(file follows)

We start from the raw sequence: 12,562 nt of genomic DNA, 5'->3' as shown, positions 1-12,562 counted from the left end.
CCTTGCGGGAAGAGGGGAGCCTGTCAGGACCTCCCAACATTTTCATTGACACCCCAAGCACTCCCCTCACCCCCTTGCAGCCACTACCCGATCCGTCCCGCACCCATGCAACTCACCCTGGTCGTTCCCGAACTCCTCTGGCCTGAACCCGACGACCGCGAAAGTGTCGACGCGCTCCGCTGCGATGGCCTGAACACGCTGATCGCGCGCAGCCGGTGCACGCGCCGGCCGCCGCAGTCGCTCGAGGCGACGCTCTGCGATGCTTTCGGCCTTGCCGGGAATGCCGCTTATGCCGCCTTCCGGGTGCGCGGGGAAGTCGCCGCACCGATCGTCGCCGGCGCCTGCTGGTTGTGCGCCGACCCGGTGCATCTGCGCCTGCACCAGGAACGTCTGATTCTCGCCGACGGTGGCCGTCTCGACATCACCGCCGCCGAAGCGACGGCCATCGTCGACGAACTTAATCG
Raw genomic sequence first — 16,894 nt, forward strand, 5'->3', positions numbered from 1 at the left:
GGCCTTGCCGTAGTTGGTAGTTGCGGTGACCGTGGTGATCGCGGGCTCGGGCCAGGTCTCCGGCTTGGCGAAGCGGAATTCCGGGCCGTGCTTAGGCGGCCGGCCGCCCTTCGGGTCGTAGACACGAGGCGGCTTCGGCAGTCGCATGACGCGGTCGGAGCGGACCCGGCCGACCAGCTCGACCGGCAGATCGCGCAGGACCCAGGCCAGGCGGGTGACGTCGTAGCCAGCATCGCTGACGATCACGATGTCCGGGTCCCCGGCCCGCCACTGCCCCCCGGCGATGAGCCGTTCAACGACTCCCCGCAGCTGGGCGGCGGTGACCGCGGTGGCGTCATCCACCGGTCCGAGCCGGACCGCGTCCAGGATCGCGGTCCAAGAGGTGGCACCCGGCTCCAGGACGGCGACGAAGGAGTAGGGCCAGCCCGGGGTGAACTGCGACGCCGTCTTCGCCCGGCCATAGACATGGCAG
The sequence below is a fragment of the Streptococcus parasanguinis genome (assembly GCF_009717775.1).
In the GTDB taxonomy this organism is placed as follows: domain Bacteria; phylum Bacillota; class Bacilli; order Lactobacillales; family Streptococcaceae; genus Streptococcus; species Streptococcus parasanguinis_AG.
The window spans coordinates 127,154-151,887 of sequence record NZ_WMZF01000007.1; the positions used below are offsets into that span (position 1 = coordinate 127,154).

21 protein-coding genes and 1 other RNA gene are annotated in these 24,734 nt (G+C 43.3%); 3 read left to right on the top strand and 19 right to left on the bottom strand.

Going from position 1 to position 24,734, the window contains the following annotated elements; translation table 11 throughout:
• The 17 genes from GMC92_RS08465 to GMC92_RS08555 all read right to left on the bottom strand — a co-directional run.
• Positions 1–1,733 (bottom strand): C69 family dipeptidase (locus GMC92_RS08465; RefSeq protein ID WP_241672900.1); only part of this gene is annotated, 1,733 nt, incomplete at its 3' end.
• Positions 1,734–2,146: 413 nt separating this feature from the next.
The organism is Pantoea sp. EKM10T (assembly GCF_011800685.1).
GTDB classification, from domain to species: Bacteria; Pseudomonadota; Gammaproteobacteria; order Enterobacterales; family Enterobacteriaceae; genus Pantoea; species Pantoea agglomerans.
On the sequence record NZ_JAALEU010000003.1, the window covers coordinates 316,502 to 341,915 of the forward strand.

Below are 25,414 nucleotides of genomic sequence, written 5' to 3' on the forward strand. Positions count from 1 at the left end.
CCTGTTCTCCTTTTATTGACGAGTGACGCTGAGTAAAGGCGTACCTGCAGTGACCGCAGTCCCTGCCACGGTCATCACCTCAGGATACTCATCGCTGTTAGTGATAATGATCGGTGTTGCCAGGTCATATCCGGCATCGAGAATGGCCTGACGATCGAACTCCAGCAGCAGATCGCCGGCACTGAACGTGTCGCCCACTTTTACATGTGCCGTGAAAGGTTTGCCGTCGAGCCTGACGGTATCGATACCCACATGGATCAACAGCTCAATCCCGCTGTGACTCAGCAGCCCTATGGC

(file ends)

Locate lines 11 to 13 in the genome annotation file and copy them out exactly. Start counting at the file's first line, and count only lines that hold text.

• Positions 1–1,733 (bottom strand): C69 family dipeptidase (locus GMC92_RS08465; RefSeq protein ID WP_241672900.1); only part of this gene is annotated, 1,733 nt, incomplete at its 3' end.
• Positions 1,734–2,146: 413 nt separating this feature from the next.
The organism is Pantoea sp. EKM10T (assembly GCF_011800685.1).